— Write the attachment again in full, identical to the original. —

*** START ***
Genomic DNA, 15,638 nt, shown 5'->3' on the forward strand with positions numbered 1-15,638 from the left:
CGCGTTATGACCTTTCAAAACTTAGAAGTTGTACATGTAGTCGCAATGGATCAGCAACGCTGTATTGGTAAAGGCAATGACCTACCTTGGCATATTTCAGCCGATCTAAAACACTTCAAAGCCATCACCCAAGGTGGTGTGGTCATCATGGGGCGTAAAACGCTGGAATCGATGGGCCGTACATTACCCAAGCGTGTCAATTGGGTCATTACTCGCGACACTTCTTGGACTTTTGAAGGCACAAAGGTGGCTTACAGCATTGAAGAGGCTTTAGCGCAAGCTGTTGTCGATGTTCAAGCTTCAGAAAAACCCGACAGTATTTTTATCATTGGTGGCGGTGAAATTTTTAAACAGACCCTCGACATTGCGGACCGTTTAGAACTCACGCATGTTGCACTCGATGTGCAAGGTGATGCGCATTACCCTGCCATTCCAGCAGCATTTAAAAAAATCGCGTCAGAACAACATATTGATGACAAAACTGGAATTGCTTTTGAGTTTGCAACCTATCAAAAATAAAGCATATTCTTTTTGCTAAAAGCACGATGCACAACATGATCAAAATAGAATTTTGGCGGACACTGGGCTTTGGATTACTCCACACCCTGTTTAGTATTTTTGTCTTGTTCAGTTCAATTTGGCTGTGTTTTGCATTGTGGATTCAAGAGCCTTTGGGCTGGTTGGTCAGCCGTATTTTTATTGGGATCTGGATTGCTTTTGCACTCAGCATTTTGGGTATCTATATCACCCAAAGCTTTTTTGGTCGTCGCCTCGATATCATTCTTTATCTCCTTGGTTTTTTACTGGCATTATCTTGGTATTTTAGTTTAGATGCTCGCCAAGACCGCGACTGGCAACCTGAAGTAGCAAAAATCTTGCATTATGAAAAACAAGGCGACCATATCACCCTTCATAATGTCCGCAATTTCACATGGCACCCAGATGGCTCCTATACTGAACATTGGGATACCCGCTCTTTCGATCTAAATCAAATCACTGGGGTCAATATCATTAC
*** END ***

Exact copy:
Genomic DNA, 15,638 nt, shown 5'->3' on the forward strand with positions numbered 1-15,638 from the left:
CGCGTTATGACCTTTCAAAACTTAGAAGTTGTACATGTAGTCGCAATGGATCAGCAACGCTGTATTGGTAAAGGCAATGACCTACCTTGGCATATTTCAGCCGATCTAAAACACTTCAAAGCCATCACCCAAGGTGGTGTGGTCATCATGGGGCGTAAAACGCTGGAATCGATGGGCCGTACATTACCCAAGCGTGTCAATTGGGTCATTACTCGCGACACTTCTTGGACTTTTGAAGGCACAAAGGTGGCTTACAGCATTGAAGAGGCTTTAGCGCAAGCTGTTGTCGATGTTCAAGCTTCAGAAAAACCCGACAGTATTTTTATCATTGGTGGCGGTGAAATTTTTAAACAGACCCTCGACATTGCGGACCGTTTAGAACTCACGCATGTTGCACTCGATGTGCAAGGTGATGCGCATTACCCTGCCATTCCAGCAGCATTTAAAAAAATCGCGTCAGAACAACATATTGATGACAAAACTGGAATTGCTTTTGAGTTTGCAACCTATCAAAAATAAAGCATATTCTTTTTGCTAAAAGCACGATGCACAACATGATCAAAATAGAATTTTGGCGGACACTGGGCTTTGGATTACTCCACACCCTGTTTAGTATTTTTGTCTTGTTCAGTTCAATTTGGCTGTGTTTTGCATTGTGGATTCAAGAGCCTTTGGGCTGGTTGGTCAGCCGTATTTTTATTGGGATCTGGATTGCTTTTGCACTCAGCATTTTGGGTATCTATATCACCCAAAGCTTTTTTGGTCGTCGCCTCGATATCATTCTTTATCTCCTTGGTTTTTTACTGGCATTATCTTGGTATTTTAGTTTAGATGCTCGCCAAGACCGCGACTGGCAACCTGAAGTAGCAAAAATCTTGCATTATGAAAAACAAGGCGACCATATCACCCTTCATAATGTCCGCAATTTCACATGGCACCCAGATGGCTCCTATACTGAACATTGGGATACCCGCTCTTTCGATCTAAATCAAATCACTGGGGTCAATATCATTAC